36   II,     5.  3.  7|               or FOB test). In Europe breast, colorectal and cervical
 37   II,     5.  3.  7|              25% can be envisaged for breast and colorectal cancer, and
 38   II,     5.  3.  7|                mammography for female breast cancer, pap smear for cervical
 39   II,     5.  3.  7|               women aged 50 to 69 for breast cancer screening (with 2
 40   II,     5.  3.  9|               Endogenous Hormones and Breast Cancer Collaborative Group (
 41   II,     5.  3.  9|           Endogenous sex hormones and breast cancer in postmenopausal
 42   II,     5.  9. FB|           does not produce sufficient breast milk. Some studies indicate
 43   II,     9        |            partners. Risk factors for breast cancer in women may include
 44   II,     9.  2.  3|             from parental attitude to breast feeding and childhood nutrition
 45   II,     9.  3.  1|               cancer than women. When breast cancer and the gender-specific
 46   II,     9.  3.  1|        cancers, such as cancer of the breast, endometrium, prostate,
 47   II,     9.  3.  1|              human cancers, including breast, endometrium and ovary.
 48   II,     9.  3.  1| hormone-dependent cancers. Worldwide, breast cancer is by far the most
 49   II,     9.  3.  1|            partners. Risk factors for breast cancer in women may include
 50   II,     9.  3.  1|              50-56.~ ~Beral V (2003): Breast cancer and hormone-replacement
 51   II,     9.  3.  1|            Body Size in Premenopausal Breast Cancer. Archives of Internal
 52   II,     9.  4.  3|          cancer death in men, whereas breast cancer is the most common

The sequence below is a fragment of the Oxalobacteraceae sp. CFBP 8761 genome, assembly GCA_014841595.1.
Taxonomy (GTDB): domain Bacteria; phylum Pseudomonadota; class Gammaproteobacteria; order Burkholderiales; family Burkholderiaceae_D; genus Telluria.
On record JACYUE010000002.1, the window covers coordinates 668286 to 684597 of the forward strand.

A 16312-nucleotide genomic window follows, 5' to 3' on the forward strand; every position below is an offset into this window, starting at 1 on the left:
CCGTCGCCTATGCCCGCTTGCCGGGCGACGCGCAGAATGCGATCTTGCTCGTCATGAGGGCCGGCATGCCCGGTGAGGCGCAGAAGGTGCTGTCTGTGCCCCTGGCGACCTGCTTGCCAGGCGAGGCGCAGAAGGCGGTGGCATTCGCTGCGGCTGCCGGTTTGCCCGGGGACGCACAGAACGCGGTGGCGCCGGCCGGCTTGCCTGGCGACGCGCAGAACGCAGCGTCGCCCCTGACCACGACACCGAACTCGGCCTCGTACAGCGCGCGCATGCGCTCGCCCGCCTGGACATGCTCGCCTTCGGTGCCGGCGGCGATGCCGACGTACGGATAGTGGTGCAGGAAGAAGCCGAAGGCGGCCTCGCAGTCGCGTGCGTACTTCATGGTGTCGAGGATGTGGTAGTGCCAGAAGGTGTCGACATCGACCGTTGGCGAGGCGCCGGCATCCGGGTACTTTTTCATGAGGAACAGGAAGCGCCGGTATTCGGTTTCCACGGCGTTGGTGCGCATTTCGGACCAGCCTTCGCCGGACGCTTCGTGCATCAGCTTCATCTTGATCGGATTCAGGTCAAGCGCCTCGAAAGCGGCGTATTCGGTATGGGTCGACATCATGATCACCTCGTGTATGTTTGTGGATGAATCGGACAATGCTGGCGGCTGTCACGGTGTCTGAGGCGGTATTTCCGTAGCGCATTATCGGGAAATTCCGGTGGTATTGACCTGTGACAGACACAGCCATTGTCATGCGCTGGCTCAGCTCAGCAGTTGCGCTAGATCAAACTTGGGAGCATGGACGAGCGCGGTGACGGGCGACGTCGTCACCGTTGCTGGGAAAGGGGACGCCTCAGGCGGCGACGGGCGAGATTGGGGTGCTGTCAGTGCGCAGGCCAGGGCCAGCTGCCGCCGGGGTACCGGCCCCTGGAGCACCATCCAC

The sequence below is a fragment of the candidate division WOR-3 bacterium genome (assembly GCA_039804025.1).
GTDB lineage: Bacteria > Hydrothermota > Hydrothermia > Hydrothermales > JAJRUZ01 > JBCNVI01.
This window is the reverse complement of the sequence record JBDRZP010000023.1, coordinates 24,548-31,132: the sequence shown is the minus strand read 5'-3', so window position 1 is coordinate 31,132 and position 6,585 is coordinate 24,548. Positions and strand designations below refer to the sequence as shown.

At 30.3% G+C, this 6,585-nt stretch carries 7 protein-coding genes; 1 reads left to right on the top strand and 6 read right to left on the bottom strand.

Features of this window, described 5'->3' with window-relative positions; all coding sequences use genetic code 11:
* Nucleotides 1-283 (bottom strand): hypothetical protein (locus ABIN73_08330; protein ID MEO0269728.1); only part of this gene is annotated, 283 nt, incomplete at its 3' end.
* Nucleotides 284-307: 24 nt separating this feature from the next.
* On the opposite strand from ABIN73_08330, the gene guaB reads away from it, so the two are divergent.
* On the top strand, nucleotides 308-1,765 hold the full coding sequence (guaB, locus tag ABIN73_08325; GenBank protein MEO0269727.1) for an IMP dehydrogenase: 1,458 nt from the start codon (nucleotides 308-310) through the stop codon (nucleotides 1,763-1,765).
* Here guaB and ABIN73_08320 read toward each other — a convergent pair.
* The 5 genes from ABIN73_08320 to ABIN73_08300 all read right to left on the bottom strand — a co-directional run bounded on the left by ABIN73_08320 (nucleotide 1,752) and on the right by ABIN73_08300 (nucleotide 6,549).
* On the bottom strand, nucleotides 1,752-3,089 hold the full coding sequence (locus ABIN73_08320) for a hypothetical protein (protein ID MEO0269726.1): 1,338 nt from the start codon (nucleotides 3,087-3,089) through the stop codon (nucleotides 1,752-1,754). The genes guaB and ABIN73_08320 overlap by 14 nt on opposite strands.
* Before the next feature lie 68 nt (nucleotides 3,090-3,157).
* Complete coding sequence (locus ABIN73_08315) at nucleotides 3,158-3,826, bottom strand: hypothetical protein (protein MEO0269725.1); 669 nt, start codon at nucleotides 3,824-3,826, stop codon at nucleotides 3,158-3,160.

53   II,     9.  4.  3|             cancer death for women.~ ~Breast Cancer. About 25% of all
 54   II,     9.  4.  3|              Cancer. About 25% of all breast cancer patients are aged
 55   II,     9.  4.  3|         needed for elderly women with breast cancer. (Note: some women
 56   II,     9.  4.  3|             results. An International Breast Cancer Study Group trial,
 57   II,     9.  4.  7|                Report on 4th European Breast Cancer Conference, Hamburg,
 58   II,     9.  4.  7|         Conference, Hamburg, Germany, Breast Cancer Res. 2004, 6:148-
 59   II,     9.  5.  3|             abuse.~ ~Risk factors for breast cancer in women may include
 60   II,     9.  5.  6|      RoutledgeFalmer.~ ~Beral V 2003: Breast cancer and hormone-replacement
 61  III,    10.  2.  1|                impaired lung function~Breast cancer*~Acute myeloid leukemia~
 62  III,    10.  2.  1|         carcinoma)~- Uterine cervix~- Breast cancer~- Bone marrow (myeloid
 63  III,    10.  2.  1|        hypertension, pancreatitis and breast cancer in women. The total
 64  III,    10.  2.  1|            life increases the risk of breast cancer in women by one third.~ ~
 65  III,    10.  2.  1|             airway), liver and female breast, and - to a lesser extent -
 66  III,    10.  2.  1|               which 11,000 are female breast cancer deaths~- 17,000 deaths
 67  III,    10.  2.  1|            type 2 diabetes, colon and breast cancer and hip fracture
 68  III,    10.  2.  4|              diseases, pre-menopausal breast cancer, schizophrenia and
 69  III,    10.  2.  4|             the same phenotype (e.g., breast cancer or obesity), which
 70  III,    10.  2.  4|            such as colorectal cancer, breast cancer, gliomas or rhabdomyosarcoma